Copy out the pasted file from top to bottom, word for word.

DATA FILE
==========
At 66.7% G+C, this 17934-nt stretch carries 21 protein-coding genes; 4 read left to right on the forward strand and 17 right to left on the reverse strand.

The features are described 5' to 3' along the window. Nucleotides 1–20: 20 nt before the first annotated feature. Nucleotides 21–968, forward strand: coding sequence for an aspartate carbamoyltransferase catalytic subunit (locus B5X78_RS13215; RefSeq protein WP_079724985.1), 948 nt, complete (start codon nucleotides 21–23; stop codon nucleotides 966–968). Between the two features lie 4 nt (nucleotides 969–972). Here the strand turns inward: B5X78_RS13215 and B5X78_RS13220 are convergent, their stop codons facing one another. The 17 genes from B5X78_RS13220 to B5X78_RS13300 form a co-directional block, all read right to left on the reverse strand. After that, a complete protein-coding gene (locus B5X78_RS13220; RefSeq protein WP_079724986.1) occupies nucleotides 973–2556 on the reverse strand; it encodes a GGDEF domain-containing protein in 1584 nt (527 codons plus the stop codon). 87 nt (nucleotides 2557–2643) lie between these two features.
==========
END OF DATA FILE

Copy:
At 66.7% G+C, this 17934-nt stretch carries 21 protein-coding genes; 4 read left to right on the forward strand and 17 right to left on the reverse strand.

The features are described 5' to 3' along the window. Nucleotides 1–20: 20 nt before the first annotated feature. Nucleotides 21–968, forward strand: coding sequence for an aspartate carbamoyltransferase catalytic subunit (locus B5X78_RS13215; RefSeq protein WP_079724985.1), 948 nt, complete (start codon nucleotides 21–23; stop codon nucleotides 966–968). Between the two features lie 4 nt (nucleotides 969–972). Here the strand turns inward: B5X78_RS13215 and B5X78_RS13220 are convergent, their stop codons facing one another. The 17 genes from B5X78_RS13220 to B5X78_RS13300 form a co-directional block, all read right to left on the reverse strand. After that, a complete protein-coding gene (locus B5X78_RS13220; RefSeq protein WP_079724986.1) occupies nucleotides 973–2556 on the reverse strand; it encodes a GGDEF domain-containing protein in 1584 nt (527 codons plus the stop codon). 87 nt (nucleotides 2557–2643) lie between these two features.